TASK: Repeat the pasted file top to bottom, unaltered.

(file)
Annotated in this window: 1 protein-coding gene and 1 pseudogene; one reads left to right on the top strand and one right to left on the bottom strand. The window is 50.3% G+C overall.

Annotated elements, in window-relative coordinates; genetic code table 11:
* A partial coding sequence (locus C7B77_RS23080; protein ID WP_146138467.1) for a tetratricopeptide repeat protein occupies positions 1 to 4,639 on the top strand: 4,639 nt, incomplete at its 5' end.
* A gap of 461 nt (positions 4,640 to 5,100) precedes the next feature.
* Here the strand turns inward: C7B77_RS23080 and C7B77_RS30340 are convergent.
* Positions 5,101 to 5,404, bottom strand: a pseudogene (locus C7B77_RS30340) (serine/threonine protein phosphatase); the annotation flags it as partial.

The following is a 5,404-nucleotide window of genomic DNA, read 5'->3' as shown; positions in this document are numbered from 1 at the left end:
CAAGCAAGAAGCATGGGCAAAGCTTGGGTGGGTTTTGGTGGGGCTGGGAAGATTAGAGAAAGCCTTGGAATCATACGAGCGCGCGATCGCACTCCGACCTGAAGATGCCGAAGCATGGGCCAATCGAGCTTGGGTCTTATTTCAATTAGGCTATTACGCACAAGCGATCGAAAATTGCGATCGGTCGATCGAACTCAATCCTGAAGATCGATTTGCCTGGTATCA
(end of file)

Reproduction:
Annotated in this window: 1 protein-coding gene and 1 pseudogene; one reads left to right on the top strand and one right to left on the bottom strand. The window is 50.3% G+C overall.

Annotated elements, in window-relative coordinates; genetic code table 11:
* A partial coding sequence (locus C7B77_RS23080; protein ID WP_146138467.1) for a tetratricopeptide repeat protein occupies positions 1 to 4,639 on the top strand: 4,639 nt, incomplete at its 5' end.
* A gap of 461 nt (positions 4,640 to 5,100) precedes the next feature.
* Here the strand turns inward: C7B77_RS23080 and C7B77_RS30340 are convergent.
* Positions 5,101 to 5,404, bottom strand: a pseudogene (locus C7B77_RS30340) (serine/threonine protein phosphatase); the annotation flags it as partial.

The following is a 5,404-nucleotide window of genomic DNA, read 5'->3' as shown; positions in this document are numbered from 1 at the left end:
CAAGCAAGAAGCATGGGCAAAGCTTGGGTGGGTTTTGGTGGGGCTGGGAAGATTAGAGAAAGCCTTGGAATCATACGAGCGCGCGATCGCACTCCGACCTGAAGATGCCGAAGCATGGGCCAATCGAGCTTGGGTCTTATTTCAATTAGGCTATTACGCACAAGCGATCGAAAATTGCGATCGGTCGATCGAACTCAATCCTGAAGATCGATTTGCCTGGTATCA